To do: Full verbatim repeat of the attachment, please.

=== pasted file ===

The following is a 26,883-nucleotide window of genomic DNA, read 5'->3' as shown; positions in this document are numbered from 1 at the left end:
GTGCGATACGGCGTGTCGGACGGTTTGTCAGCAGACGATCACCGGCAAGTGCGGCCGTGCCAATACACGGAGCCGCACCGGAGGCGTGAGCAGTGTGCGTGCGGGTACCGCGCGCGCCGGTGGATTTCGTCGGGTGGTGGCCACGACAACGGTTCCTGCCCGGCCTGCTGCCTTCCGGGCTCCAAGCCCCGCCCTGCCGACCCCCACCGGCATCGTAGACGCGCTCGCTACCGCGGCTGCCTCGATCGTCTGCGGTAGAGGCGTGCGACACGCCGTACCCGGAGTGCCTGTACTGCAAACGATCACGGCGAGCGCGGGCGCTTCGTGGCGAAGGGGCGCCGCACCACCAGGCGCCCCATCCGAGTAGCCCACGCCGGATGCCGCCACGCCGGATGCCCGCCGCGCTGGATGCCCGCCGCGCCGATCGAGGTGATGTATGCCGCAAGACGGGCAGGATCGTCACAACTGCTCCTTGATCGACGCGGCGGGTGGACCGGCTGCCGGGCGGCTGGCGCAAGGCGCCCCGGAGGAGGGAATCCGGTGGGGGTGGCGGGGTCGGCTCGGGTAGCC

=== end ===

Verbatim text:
The following is a 26,883-nucleotide window of genomic DNA, read 5'->3' as shown; positions in this document are numbered from 1 at the left end:
GTGCGATACGGCGTGTCGGACGGTTTGTCAGCAGACGATCACCGGCAAGTGCGGCCGTGCCAATACACGGAGCCGCACCGGAGGCGTGAGCAGTGTGCGTGCGGGTACCGCGCGCGCCGGTGGATTTCGTCGGGTGGTGGCCACGACAACGGTTCCTGCCCGGCCTGCTGCCTTCCGGGCTCCAAGCCCCGCCCTGCCGACCCCCACCGGCATCGTAGACGCGCTCGCTACCGCGGCTGCCTCGATCGTCTGCGGTAGAGGCGTGCGACACGCCGTACCCGGAGTGCCTGTACTGCAAACGATCACGGCGAGCGCGGGCGCTTCGTGGCGAAGGGGCGCCGCACCACCAGGCGCCCCATCCGAGTAGCCCACGCCGGATGCCGCCACGCCGGATGCCCGCCGCGCTGGATGCCCGCCGCGCCGATCGAGGTGATGTATGCCGCAAGACGGGCAGGATCGTCACAACTGCTCCTTGATCGACGCGGCGGGTGGACCGGCTGCCGGGCGGCTGGCGCAAGGCGCCCCGGAGGAGGGAATCCGGTGGGGGTGGCGGGGTCGGCTCGGGTAGCC